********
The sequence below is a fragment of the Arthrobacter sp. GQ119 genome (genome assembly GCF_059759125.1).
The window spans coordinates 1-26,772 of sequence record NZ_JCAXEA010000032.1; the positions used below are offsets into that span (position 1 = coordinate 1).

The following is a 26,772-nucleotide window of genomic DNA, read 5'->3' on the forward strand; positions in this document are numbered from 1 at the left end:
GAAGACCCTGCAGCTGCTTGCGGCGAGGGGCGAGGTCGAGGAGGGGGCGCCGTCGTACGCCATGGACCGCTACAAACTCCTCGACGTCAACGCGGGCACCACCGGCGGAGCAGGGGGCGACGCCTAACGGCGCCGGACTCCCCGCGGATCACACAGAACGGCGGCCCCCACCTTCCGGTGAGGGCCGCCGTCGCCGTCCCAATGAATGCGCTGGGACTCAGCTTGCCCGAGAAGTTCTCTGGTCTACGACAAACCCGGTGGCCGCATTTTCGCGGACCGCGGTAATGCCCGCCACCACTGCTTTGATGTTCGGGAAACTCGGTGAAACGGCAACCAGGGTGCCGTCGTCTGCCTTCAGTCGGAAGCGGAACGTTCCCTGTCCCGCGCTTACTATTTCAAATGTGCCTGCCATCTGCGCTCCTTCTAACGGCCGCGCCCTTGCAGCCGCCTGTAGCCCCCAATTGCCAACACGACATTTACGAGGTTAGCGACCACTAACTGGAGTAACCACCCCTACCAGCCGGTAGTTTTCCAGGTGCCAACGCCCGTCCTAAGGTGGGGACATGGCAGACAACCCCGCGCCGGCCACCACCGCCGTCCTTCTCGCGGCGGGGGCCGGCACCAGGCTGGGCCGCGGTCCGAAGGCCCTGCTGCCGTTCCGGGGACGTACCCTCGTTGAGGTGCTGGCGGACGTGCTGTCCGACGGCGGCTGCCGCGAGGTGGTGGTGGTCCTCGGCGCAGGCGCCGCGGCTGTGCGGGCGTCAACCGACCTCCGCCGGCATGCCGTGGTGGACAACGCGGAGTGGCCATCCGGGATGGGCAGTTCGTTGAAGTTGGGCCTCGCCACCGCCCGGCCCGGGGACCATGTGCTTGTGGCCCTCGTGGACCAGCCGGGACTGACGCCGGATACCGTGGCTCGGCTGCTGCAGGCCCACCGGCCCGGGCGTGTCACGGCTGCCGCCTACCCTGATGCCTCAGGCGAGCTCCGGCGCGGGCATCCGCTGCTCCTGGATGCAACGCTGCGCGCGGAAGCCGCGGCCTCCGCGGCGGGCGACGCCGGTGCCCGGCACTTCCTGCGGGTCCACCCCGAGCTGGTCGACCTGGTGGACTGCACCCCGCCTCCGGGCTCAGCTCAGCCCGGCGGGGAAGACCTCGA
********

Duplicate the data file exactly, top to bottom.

The sequence below is a fragment of the Arthrobacter sp. GQ119 genome (genome assembly GCF_059759125.1).
The window spans coordinates 1-26,772 of sequence record NZ_JCAXEA010000032.1; the positions used below are offsets into that span (position 1 = coordinate 1).

The following is a 26,772-nucleotide window of genomic DNA, read 5'->3' on the forward strand; positions in this document are numbered from 1 at the left end:
GAAGACCCTGCAGCTGCTTGCGGCGAGGGGCGAGGTCGAGGAGGGGGCGCCGTCGTACGCCATGGACCGCTACAAACTCCTCGACGTCAACGCGGGCACCACCGGCGGAGCAGGGGGCGACGCCTAACGGCGCCGGACTCCCCGCGGATCACACAGAACGGCGGCCCCCACCTTCCGGTGAGGGCCGCCGTCGCCGTCCCAATGAATGCGCTGGGACTCAGCTTGCCCGAGAAGTTCTCTGGTCTACGACAAACCCGGTGGCCGCATTTTCGCGGACCGCGGTAATGCCCGCCACCACTGCTTTGATGTTCGGGAAACTCGGTGAAACGGCAACCAGGGTGCCGTCGTCTGCCTTCAGTCGGAAGCGGAACGTTCCCTGTCCCGCGCTTACTATTTCAAATGTGCCTGCCATCTGCGCTCCTTCTAACGGCCGCGCCCTTGCAGCCGCCTGTAGCCCCCAATTGCCAACACGACATTTACGAGGTTAGCGACCACTAACTGGAGTAACCACCCCTACCAGCCGGTAGTTTTCCAGGTGCCAACGCCCGTCCTAAGGTGGGGACATGGCAGACAACCCCGCGCCGGCCACCACCGCCGTCCTTCTCGCGGCGGGGGCCGGCACCAGGCTGGGCCGCGGTCCGAAGGCCCTGCTGCCGTTCCGGGGACGTACCCTCGTTGAGGTGCTGGCGGACGTGCTGTCCGACGGCGGCTGCCGCGAGGTGGTGGTGGTCCTCGGCGCAGGCGCCGCGGCTGTGCGGGCGTCAACCGACCTCCGCCGGCATGCCGTGGTGGACAACGCGGAGTGGCCATCCGGGATGGGCAGTTCGTTGAAGTTGGGCCTCGCCACCGCCCGGCCCGGGGACCATGTGCTTGTGGCCCTCGTGGACCAGCCGGGACTGACGCCGGATACCGTGGCTCGGCTGCTGCAGGCCCACCGGCCCGGGCGTGTCACGGCTGCCGCCTACCCTGATGCCTCAGGCGAGCTCCGGCGCGGGCATCCGCTGCTCCTGGATGCAACGCTGCGCGCGGAAGCCGCGGCCTCCGCGGCGGGCGACGCCGGTGCCCGGCACTTCCTGCGGGTCCACCCCGAGCTGGTCGACCTGGTGGACTGCACCCCGCCTCCGGGCTCAGCTCAGCCCGGCGGGGAAGACCTCGA